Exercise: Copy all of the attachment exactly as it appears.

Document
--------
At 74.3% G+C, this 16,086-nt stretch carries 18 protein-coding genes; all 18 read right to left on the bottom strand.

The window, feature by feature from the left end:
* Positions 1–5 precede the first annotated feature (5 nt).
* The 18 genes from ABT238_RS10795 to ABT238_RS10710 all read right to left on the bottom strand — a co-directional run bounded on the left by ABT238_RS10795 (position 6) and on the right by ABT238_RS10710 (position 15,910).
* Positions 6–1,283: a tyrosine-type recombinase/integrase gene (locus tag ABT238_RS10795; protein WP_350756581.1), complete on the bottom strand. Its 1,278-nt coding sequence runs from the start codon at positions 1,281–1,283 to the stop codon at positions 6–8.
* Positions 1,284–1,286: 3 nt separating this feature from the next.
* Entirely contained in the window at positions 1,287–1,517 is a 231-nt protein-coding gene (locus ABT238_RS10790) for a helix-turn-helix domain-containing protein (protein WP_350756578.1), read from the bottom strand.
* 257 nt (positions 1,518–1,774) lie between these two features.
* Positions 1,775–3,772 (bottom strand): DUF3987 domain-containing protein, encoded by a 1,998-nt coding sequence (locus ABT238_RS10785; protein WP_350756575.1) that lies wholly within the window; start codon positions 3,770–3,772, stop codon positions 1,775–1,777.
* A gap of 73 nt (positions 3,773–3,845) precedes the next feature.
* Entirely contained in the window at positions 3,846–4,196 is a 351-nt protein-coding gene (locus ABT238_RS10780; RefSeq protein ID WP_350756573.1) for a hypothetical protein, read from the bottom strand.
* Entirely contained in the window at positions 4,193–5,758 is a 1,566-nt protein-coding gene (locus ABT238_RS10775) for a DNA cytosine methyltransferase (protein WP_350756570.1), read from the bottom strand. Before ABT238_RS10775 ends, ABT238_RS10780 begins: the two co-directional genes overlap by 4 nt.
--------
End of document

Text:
At 74.3% G+C, this 16,086-nt stretch carries 18 protein-coding genes; all 18 read right to left on the bottom strand.

The window, feature by feature from the left end:
* Positions 1–5 precede the first annotated feature (5 nt).
* The 18 genes from ABT238_RS10795 to ABT238_RS10710 all read right to left on the bottom strand — a co-directional run bounded on the left by ABT238_RS10795 (position 6) and on the right by ABT238_RS10710 (position 15,910).
* Positions 6–1,283: a tyrosine-type recombinase/integrase gene (locus tag ABT238_RS10795; protein WP_350756581.1), complete on the bottom strand. Its 1,278-nt coding sequence runs from the start codon at positions 1,281–1,283 to the stop codon at positions 6–8.
* Positions 1,284–1,286: 3 nt separating this feature from the next.
* Entirely contained in the window at positions 1,287–1,517 is a 231-nt protein-coding gene (locus ABT238_RS10790) for a helix-turn-helix domain-containing protein (protein WP_350756578.1), read from the bottom strand.
* 257 nt (positions 1,518–1,774) lie between these two features.
* Positions 1,775–3,772 (bottom strand): DUF3987 domain-containing protein, encoded by a 1,998-nt coding sequence (locus ABT238_RS10785; protein WP_350756575.1) that lies wholly within the window; start codon positions 3,770–3,772, stop codon positions 1,775–1,777.
* A gap of 73 nt (positions 3,773–3,845) precedes the next feature.
* Entirely contained in the window at positions 3,846–4,196 is a 351-nt protein-coding gene (locus ABT238_RS10780; RefSeq protein ID WP_350756573.1) for a hypothetical protein, read from the bottom strand.
* Entirely contained in the window at positions 4,193–5,758 is a 1,566-nt protein-coding gene (locus ABT238_RS10775) for a DNA cytosine methyltransferase (protein WP_350756570.1), read from the bottom strand. Before ABT238_RS10775 ends, ABT238_RS10780 begins: the two co-directional genes overlap by 4 nt.